Brain­-machine interfaces: Science, engineering, and application

Our Vision

Future brain­-machine interfaces will transform medicine, technology and society. The coarse neural stimulators currently used to treat illnesses ranging from deafness to Parkinson’s disease will be replaced by a new generation of devices that both sense and stimulate the human nervous system, interacting with the brain using its native code. Tens of millions of people suffering from blindness, paralysis and other neurological injuries or diseases, stand to benefit from this advance. Future devices will likely not only restore, but also augment, human capacities. Stanford’s strength in neuroscience, technology, and medicine, and its proximity to and close interactions with Silicon Valley’s technology firms, make it the right place to lead the world in developing brain­-machine interfaces of the future. We propose an integrated program to revolutionize brain-machine interfaces. We will assemble the expertise at Stanford in the diverse areas necessary to substantially advance the science, to seed the creation of new technologies, and to establish a research and training program in brain-­machine interfaces unmatched in the world.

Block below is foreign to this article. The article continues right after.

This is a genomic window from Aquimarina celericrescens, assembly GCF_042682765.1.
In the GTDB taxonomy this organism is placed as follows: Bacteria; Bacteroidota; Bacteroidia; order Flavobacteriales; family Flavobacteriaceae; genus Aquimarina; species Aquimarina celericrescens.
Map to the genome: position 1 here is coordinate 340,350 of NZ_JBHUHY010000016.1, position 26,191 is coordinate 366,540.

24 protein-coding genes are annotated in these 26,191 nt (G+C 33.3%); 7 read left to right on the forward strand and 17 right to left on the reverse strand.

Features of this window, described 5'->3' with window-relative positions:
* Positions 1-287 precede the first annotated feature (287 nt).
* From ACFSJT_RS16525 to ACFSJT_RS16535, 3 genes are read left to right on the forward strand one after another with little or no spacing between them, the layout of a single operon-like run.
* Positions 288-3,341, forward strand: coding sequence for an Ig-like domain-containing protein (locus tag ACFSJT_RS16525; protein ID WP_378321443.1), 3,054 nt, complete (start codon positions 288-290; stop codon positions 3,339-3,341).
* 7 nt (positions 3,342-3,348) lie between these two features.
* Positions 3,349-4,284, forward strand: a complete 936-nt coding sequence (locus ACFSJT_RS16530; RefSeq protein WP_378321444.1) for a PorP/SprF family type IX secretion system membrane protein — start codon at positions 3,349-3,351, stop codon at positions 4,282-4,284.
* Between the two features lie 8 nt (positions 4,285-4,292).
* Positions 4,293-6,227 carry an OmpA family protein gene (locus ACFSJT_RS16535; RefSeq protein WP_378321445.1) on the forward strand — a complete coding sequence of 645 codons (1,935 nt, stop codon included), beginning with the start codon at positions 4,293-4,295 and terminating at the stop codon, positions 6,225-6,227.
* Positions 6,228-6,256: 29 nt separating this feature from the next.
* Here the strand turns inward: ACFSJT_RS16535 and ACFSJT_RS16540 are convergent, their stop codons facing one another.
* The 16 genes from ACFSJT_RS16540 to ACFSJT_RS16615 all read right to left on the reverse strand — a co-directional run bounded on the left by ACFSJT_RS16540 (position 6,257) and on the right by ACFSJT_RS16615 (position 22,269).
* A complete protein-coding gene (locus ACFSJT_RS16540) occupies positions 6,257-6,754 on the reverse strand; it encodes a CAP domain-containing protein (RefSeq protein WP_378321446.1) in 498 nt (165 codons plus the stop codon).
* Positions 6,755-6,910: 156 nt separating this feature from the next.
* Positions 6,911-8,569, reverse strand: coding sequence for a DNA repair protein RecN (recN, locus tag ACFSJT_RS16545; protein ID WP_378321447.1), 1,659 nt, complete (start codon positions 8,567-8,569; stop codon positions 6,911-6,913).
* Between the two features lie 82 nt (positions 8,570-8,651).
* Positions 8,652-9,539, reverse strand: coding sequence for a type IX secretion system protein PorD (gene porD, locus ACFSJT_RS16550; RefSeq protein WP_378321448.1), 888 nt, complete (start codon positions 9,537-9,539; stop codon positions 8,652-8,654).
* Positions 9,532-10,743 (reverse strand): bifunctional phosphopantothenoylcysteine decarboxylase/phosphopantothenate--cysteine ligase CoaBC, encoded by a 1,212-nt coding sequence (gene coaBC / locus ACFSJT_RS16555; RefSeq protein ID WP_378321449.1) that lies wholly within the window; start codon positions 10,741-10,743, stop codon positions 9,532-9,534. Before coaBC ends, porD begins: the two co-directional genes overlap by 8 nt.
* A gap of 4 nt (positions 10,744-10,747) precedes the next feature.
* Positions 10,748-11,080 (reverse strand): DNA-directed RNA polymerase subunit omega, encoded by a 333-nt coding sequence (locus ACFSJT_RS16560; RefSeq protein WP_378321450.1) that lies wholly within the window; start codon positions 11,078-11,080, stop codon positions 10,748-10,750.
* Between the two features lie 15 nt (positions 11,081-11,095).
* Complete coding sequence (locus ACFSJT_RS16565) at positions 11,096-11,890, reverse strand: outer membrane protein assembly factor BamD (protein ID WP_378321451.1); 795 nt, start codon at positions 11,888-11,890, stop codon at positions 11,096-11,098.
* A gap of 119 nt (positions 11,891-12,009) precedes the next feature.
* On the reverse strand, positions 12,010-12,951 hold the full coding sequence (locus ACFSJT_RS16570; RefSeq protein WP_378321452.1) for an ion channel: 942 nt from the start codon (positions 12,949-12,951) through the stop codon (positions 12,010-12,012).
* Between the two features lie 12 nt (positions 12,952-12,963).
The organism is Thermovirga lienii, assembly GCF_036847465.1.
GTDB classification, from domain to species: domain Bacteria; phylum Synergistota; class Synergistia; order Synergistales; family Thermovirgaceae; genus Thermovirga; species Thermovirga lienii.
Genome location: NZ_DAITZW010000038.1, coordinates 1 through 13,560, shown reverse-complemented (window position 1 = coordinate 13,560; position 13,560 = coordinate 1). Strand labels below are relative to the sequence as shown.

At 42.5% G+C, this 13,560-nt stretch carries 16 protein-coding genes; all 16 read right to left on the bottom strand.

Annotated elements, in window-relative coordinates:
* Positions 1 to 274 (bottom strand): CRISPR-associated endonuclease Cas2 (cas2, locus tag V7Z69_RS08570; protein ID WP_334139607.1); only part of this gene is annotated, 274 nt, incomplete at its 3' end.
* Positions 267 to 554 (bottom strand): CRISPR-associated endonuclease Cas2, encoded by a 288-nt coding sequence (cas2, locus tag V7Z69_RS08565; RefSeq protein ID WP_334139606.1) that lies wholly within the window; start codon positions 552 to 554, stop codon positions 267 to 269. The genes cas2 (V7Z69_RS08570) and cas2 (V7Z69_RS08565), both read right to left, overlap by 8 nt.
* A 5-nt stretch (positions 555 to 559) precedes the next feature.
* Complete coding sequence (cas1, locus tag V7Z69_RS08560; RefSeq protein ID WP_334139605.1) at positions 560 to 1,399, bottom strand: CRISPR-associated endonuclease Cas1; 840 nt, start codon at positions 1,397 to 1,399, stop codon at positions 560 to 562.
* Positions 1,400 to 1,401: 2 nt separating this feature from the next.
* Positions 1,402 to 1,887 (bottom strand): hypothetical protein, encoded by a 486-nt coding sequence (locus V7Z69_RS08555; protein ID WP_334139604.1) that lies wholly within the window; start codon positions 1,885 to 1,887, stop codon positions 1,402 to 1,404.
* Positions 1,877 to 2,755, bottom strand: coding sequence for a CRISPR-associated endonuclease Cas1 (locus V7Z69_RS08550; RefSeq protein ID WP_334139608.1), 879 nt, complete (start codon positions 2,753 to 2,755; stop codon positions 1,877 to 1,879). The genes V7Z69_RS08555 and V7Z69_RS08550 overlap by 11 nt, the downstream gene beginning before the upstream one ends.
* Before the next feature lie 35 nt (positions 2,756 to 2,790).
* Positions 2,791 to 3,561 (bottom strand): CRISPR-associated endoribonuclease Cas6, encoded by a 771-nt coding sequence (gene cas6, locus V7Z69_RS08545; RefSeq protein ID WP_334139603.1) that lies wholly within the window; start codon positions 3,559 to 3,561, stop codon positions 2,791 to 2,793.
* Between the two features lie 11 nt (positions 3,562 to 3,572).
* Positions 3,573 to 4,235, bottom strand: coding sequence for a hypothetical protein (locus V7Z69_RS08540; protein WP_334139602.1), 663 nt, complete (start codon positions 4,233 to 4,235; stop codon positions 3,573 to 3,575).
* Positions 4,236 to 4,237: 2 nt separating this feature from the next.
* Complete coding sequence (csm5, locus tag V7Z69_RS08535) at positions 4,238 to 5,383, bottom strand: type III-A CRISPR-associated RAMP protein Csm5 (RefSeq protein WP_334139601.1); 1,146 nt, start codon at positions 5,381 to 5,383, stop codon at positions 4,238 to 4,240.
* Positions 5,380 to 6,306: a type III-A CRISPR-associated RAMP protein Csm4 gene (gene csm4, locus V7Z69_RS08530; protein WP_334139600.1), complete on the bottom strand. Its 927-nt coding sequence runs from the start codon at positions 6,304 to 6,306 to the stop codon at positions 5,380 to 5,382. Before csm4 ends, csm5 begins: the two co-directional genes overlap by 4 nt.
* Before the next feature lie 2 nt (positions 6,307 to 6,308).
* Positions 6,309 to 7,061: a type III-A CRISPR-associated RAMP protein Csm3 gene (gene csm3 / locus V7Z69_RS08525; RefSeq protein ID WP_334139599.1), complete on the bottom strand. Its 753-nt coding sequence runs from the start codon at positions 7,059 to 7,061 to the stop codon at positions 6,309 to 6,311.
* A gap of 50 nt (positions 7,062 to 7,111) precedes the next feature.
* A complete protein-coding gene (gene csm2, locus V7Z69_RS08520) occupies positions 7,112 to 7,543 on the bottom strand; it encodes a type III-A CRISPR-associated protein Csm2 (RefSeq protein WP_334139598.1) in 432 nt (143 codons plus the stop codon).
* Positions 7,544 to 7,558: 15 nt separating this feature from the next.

Project Details

Funding Type:

Big Ideas in Neuroscience Award

Award Year:


Team Members:

Thomas R. Clandinin (Neurobiology)
Daniel S Fisher (Applied Physics)
Surya Ganguli (Applied Physics)
Jaimie Henderson (Neurosurgery)
Oussama Khatib (Computer Science)
Subhasish Mitra (Electrical Engineering / Computer Science)
Daniel Palanker (Ophthalmology)
Silvio Savarese (Computer Science)
Krishna V Shenoy (Electrical Engineering)
Brian A Wandell (Psychology)